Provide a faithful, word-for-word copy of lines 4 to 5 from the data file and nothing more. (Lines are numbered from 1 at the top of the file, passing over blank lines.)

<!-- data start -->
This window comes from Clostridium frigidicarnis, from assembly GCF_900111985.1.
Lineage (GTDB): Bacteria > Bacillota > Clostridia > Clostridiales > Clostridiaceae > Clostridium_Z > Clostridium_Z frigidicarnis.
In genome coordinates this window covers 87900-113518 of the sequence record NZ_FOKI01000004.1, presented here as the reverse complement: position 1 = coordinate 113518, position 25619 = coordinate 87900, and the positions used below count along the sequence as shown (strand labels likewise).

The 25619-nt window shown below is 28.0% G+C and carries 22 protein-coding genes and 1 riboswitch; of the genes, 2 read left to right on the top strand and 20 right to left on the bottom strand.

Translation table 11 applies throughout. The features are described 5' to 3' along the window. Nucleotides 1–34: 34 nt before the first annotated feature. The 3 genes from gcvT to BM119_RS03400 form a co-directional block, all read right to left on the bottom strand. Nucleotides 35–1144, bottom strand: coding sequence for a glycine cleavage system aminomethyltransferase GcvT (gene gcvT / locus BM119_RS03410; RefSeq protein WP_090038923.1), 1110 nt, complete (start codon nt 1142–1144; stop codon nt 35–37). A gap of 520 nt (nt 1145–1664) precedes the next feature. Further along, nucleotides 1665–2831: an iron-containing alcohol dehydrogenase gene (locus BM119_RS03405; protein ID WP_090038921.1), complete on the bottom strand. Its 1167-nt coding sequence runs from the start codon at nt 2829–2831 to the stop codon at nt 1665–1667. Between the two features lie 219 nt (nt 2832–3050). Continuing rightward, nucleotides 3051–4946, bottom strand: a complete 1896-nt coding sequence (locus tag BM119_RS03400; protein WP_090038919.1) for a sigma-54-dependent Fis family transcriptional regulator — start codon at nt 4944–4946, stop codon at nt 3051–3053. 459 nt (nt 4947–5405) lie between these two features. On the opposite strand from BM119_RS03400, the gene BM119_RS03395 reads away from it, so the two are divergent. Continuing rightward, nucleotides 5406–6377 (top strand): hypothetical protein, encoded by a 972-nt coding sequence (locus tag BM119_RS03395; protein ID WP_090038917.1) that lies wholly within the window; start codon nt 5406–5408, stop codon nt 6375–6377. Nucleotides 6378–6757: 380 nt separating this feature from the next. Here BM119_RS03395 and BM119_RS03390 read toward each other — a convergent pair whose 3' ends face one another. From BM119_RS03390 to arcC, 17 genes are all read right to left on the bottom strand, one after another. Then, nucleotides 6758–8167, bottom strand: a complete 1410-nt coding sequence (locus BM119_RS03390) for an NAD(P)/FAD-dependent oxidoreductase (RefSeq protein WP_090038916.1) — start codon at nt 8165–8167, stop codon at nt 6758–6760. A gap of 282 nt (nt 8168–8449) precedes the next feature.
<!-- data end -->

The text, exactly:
The 25619-nt window shown below is 28.0% G+C and carries 22 protein-coding genes and 1 riboswitch; of the genes, 2 read left to right on the top strand and 20 right to left on the bottom strand.

Translation table 11 applies throughout. The features are described 5' to 3' along the window. Nucleotides 1–34: 34 nt before the first annotated feature. The 3 genes from gcvT to BM119_RS03400 form a co-directional block, all read right to left on the bottom strand. Nucleotides 35–1144, bottom strand: coding sequence for a glycine cleavage system aminomethyltransferase GcvT (gene gcvT / locus BM119_RS03410; RefSeq protein WP_090038923.1), 1110 nt, complete (start codon nt 1142–1144; stop codon nt 35–37). A gap of 520 nt (nt 1145–1664) precedes the next feature. Further along, nucleotides 1665–2831: an iron-containing alcohol dehydrogenase gene (locus BM119_RS03405; protein ID WP_090038921.1), complete on the bottom strand. Its 1167-nt coding sequence runs from the start codon at nt 2829–2831 to the stop codon at nt 1665–1667. Between the two features lie 219 nt (nt 2832–3050). Continuing rightward, nucleotides 3051–4946, bottom strand: a complete 1896-nt coding sequence (locus tag BM119_RS03400; protein WP_090038919.1) for a sigma-54-dependent Fis family transcriptional regulator — start codon at nt 4944–4946, stop codon at nt 3051–3053. 459 nt (nt 4947–5405) lie between these two features. On the opposite strand from BM119_RS03400, the gene BM119_RS03395 reads away from it, so the two are divergent. Continuing rightward, nucleotides 5406–6377 (top strand): hypothetical protein, encoded by a 972-nt coding sequence (locus tag BM119_RS03395; protein ID WP_090038917.1) that lies wholly within the window; start codon nt 5406–5408, stop codon nt 6375–6377. Nucleotides 6378–6757: 380 nt separating this feature from the next. Here BM119_RS03395 and BM119_RS03390 read toward each other — a convergent pair whose 3' ends face one another. From BM119_RS03390 to arcC, 17 genes are all read right to left on the bottom strand, one after another. Then, nucleotides 6758–8167, bottom strand: a complete 1410-nt coding sequence (locus BM119_RS03390) for an NAD(P)/FAD-dependent oxidoreductase (RefSeq protein WP_090038916.1) — start codon at nt 8165–8167, stop codon at nt 6758–6760. A gap of 282 nt (nt 8168–8449) precedes the next feature.